Rated 2 out of 5 by from Not For Me I received an advance copy of this book through NetGalley in exchange for an honest review. This falls into the category of books that I had a feeling about, but got caught up in the hype and figured I must have been wrong. Usually books that focus on appearances and beauty are not my cup of tea. But then I wished for this on NetGalley and somehow ended up with it, and figured that it would be fine. And when it comes down to it, I can totally see what people are into this book, and why it's getting the rave reviews that it is. It's got some great diversity and some fantastic things going on throughout the story, and it has the makings of a great book for sure. It's just my taste that causes me to lower my rating, because I did struggle to get through it, and it irritated me at times. I really could not care less when it comes to fashion, beauty, styles, and that's the focus of this entire book, so for me, it felt vain and vapid. I kept wanting the characters to think of something other than appearance, but it never came. All that matter was if you looked beautiful, which was fun in the beginning but got boring rather quick. But let's get into some details, shall we? The Good Points of The Belles: World building is absolutely amazing. The descriptions of the world and the places and the things that Camellia sees is fantastic. Clayton has got the whole world building thing down. The diversity is well done. You get a little bit of every skin colour, personality, sexuality, body shape and size, and everything in between, which was really great to see in a book. (There has been some discussion of treatment of homosexual characters in this book, but I think that particular plot point qualifies as a spoiler, so you can look at up, if you want to.) Despite the fact that she could be irritating at times, I loved Camellia as a main character. She was beautifully naive - which we don't see a lot in YA fantasy - but still intelligent and headstrong. Her love for her sisters was absolutely amazing, and even in the moments where she got on my nerves, I was rooting for her to succeed. There is some beautifully done betrayal in this book. I'm sure there's more to it than we see in this book, but holy cow, that was good.  The Downsides of The Belles: Despite the amazing world building, the magic system isn't explained at all. Perhaps this is on purpose, and it's something that will come up in later books, but it just made this one kind of confusing. I still don't quite get how the three arcanas work, or how they're replenished, or what the deal is there, and I think I would liked it more if I'd known how it all worked. Everything was so surface level and vapid and vain. Everything in this book revolves around looks and appearance and how you want to change your appearance. Which is cool, but for me, got old really quick. I wanted the characters to think for themselves and see something deeper than appearance, but it just didn't happen. I found the first 60% or so of this book to be very slow and draggy. We learned a lot about the world in this time, but it seemed like nothing was happening. And then, once you get to the last 40% or so, it picks up like crazy, which was nice, but it made for a strange reading experience. Aside from that one betrayal bit I mentioned before, this book was painfully predictable. You knew exactly what was going to happen as soon as things were coming up as issues. Which is fine, but I would have liked a bit more surprise myself. With the point we're at with dystopian YA books, I don't think this book brings much new to the table. If you're super into beauty stuff, maybe you'll disagree with me on this point, because that's so not my forté. But there was nothing about this book other than the beauty stuff that we haven't seen before, which was a little disappointing. All in all, I totally see why The Belles gets the hype that it does, but it's not the book for me. If you are really into fashion, traditional dystopian themes, and great sister relationships, you should definitely give this one a go, though.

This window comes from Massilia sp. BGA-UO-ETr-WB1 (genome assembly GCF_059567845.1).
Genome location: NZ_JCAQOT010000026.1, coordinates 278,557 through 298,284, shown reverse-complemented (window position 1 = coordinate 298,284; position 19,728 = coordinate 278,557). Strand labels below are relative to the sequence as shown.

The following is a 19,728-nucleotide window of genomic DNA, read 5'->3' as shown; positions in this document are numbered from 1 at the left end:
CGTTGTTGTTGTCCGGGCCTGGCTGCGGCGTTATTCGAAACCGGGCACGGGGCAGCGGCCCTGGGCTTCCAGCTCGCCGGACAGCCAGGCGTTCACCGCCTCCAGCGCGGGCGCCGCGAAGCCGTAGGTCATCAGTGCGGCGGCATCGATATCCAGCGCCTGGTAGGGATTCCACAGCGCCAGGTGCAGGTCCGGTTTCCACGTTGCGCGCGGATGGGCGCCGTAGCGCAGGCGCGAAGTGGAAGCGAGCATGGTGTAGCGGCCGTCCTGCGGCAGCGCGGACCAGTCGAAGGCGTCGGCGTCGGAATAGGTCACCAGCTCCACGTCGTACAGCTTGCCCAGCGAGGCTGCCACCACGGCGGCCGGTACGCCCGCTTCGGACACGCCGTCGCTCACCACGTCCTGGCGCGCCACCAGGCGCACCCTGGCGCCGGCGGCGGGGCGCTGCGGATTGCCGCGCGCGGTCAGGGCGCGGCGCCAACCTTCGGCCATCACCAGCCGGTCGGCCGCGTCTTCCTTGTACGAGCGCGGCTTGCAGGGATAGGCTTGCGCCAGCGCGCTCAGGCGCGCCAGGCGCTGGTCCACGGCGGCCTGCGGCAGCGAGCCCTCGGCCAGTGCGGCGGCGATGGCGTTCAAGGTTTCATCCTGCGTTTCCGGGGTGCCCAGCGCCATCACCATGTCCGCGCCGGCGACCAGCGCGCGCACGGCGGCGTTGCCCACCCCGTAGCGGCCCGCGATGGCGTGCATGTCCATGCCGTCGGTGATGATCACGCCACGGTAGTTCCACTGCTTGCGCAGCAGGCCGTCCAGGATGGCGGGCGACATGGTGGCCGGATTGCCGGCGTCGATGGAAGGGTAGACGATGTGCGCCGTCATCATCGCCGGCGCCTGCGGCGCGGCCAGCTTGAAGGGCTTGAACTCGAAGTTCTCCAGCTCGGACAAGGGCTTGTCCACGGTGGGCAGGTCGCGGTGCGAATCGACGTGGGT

Date published: 2018-02-11